What does the Hebrew Bible have in common with horror movies? This question is not as strange as it might seem. It only takes a few minutes with the biblical texts to begin to realize that the Bible is filled with all kinds of horror. There are strange figures dripping blood (Isa. 63) and mysterious objects that kill upon touch (2 Sam. 6:7).
Einstein’s scientific achievements are well known even if not widely understood by non-scientists. He bestrode the twentieth century like a colossus and physicists are still working through his legacy. Besides, the theory of relativity penetrated far beyond science into many areas of literature and the arts. If hard to measure, evidence of his cultural influence is unmistakable.
There is little agreement on when the particular branch of science known as ‘audiology’ really begins. Much depends upon one’s view of what constitutes audiology. Definitions vary slightly but basically all agree that audiology is the science, study, measurement, or treatment of hearing, hearing loss, and associated disorders. Although the word ‘audiology’ itself seems not to have come into use until after World War II,
We’re eagerly preparing for Halloween this month by reading all of our creepy classics and spine-chilling tales. Below is an extract from “The Brazilian Cat”, one of many short stories from master of the gothic form Sir Arthur Conan Doyle. Conan Doyle drew on his own medical background, his travels, and his increasing interest in spiritualism and the occult for his Gothic Tales. Read on if you dare…
Radiohead is clearly a thinking-person’s music, but which of their songs are the most thought-provoking, and why? How do we make sense of their often surprising, even shocking music? If you’ve ever found yourself pondering Radiohead way too much, here are some clues, a few answers, and even more questions…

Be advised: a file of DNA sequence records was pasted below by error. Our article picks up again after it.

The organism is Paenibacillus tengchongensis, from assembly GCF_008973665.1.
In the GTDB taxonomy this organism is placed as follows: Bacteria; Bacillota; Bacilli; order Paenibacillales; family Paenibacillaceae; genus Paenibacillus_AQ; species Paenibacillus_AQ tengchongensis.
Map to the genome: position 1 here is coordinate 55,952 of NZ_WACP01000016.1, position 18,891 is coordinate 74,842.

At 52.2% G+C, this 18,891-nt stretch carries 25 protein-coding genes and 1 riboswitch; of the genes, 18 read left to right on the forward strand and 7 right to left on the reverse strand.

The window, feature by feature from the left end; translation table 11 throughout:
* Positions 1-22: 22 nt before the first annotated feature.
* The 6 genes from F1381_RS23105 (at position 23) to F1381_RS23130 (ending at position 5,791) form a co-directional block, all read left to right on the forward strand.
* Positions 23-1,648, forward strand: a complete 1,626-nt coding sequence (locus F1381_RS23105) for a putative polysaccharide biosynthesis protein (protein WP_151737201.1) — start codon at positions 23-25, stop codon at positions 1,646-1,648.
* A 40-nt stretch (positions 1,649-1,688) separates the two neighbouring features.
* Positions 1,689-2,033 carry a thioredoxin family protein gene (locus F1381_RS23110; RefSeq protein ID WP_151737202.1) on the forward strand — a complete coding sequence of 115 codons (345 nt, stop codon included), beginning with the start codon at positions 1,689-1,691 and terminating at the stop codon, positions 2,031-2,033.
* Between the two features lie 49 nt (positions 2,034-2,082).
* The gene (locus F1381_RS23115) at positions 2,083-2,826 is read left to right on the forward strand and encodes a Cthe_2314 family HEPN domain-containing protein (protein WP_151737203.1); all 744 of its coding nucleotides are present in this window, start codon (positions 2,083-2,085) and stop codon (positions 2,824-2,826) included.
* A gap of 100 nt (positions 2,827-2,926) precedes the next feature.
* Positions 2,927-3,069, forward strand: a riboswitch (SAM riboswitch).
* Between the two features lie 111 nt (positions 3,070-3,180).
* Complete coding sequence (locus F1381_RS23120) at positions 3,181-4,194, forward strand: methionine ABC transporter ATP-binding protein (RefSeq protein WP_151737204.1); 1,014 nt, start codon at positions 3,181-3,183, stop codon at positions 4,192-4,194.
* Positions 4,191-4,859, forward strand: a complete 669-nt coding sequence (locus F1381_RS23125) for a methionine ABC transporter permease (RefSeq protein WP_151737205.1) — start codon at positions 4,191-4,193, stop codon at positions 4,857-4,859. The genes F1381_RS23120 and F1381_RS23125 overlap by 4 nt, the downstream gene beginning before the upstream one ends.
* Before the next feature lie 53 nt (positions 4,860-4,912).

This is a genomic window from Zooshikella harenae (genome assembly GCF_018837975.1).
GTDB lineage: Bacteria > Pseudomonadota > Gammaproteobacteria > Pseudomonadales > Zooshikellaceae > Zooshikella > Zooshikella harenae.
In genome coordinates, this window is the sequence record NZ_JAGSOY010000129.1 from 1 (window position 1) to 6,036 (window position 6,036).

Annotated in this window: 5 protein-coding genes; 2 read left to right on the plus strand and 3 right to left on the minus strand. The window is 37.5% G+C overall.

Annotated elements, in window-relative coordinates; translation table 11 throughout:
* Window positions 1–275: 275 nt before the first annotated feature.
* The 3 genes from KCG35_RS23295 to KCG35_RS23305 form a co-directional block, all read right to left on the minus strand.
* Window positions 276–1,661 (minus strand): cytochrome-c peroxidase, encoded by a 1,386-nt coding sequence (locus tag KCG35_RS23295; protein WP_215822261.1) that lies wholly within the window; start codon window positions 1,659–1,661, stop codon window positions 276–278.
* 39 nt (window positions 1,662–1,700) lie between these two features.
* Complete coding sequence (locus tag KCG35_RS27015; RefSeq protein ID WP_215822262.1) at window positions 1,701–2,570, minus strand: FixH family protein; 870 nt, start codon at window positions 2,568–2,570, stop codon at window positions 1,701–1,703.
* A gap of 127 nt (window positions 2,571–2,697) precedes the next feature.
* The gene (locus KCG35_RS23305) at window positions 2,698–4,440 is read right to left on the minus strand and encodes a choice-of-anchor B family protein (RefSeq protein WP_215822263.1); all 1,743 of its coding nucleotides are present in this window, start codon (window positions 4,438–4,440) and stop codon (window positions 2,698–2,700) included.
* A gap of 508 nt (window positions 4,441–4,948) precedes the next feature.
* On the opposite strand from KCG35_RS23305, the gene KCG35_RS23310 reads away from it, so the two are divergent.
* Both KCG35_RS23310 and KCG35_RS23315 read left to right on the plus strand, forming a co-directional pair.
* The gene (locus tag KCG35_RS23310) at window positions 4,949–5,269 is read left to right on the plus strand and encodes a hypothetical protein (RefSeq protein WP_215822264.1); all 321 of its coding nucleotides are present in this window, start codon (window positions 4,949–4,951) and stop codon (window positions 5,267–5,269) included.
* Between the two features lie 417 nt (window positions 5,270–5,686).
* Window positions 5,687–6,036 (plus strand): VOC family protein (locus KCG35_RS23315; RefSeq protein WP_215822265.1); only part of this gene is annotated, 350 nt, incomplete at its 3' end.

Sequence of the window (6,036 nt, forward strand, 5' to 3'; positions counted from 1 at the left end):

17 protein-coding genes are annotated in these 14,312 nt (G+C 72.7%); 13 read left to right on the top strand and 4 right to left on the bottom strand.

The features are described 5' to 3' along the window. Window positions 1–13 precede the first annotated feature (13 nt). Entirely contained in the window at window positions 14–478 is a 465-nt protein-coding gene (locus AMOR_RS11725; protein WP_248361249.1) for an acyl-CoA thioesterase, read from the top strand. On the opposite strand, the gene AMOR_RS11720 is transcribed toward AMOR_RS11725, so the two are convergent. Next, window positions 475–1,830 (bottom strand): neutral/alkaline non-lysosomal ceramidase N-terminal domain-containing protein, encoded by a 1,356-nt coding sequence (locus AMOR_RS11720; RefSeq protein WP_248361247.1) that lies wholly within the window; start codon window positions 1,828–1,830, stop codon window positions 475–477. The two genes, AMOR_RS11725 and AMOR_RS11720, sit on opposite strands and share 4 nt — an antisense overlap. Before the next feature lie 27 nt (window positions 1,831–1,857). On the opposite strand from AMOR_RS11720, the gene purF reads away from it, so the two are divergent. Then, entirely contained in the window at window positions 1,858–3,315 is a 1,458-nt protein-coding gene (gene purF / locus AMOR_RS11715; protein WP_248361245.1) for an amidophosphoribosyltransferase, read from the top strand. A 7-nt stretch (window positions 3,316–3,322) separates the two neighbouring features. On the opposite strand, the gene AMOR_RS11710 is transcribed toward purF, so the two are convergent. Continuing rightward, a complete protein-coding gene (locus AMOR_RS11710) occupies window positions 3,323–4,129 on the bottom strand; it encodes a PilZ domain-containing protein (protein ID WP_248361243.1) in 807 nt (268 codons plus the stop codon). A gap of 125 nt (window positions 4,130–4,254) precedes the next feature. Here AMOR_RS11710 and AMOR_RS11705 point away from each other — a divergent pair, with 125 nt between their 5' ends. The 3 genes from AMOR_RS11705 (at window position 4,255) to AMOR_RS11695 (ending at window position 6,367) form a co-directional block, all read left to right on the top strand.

Not many, however, noted that Stranger Things, with its murderous, tentacled creature unleashed through a trans-dimensional portal into a small town by the experiments of a mad professor, owed virtually everything to the imagination of H. P. Lovecraft. He composed these scenarios over eighty years ago in classic stories like ‘The Dunwich Horror’ and ‘The Shadow over Innsmouth’.
Mood disorders, including major depressive disorder, appear to be more common in those with developmental disorders, including autism spectrum disorder (ASD) than in the general population. However, diagnosing depression in ASD represents a challenge that dates back to Leo Kanner’s original description of “infantile autism” in 1943. Kanner described a disturbance of “affective contact” in those with autism.
At this year’s UKSG conference we asked our librarian delegates to help us build the perfect library by answering one simple question: which one book couldn’t you live without? Whilst the instructions were straightforward – write your chosen title on one of our book stickers and stick it on our bookshelf – the question itself proved challenging for the majority of our exceptionally well-read participants.